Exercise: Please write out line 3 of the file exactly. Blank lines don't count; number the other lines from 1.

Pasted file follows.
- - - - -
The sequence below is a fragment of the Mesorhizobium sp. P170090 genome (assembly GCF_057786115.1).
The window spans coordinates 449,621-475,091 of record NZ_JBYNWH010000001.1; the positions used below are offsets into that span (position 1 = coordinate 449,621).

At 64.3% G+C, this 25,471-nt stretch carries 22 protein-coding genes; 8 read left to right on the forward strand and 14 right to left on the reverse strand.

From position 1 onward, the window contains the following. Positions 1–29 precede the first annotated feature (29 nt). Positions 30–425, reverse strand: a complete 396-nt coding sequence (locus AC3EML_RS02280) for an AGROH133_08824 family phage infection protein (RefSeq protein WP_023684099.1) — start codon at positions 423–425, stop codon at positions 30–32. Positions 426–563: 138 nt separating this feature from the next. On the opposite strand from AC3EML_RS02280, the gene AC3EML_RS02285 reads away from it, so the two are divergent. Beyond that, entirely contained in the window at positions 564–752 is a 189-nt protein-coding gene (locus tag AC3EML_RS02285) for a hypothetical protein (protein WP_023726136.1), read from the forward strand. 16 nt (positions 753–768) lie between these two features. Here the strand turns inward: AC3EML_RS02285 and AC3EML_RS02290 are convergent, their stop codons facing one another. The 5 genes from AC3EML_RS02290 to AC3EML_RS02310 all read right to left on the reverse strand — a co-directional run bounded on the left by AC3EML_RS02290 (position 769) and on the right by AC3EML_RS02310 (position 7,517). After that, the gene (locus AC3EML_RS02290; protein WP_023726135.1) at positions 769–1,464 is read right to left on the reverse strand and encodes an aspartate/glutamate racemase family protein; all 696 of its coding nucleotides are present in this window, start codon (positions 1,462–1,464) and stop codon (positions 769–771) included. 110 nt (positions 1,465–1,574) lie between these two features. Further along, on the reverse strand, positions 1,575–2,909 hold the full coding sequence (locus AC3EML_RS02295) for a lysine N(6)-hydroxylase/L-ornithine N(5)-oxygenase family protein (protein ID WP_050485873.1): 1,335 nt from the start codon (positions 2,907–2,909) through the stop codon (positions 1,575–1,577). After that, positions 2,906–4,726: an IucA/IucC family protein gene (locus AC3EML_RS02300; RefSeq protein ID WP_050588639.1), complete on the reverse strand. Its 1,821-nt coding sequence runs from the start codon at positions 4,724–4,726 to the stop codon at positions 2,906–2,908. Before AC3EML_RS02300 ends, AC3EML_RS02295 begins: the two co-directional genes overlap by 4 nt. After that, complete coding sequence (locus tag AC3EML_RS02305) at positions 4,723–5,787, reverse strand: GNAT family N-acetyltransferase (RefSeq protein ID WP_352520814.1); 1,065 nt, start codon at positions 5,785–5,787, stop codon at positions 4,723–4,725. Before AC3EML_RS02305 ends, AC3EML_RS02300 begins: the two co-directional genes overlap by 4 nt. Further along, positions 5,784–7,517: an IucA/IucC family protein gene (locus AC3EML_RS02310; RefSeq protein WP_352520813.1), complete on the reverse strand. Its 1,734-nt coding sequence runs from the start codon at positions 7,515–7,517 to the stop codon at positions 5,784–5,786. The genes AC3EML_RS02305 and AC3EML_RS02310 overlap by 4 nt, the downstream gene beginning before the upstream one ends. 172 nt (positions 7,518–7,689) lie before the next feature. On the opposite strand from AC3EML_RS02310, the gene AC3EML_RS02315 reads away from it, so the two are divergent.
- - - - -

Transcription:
At 64.3% G+C, this 25,471-nt stretch carries 22 protein-coding genes; 8 read left to right on the forward strand and 14 right to left on the reverse strand.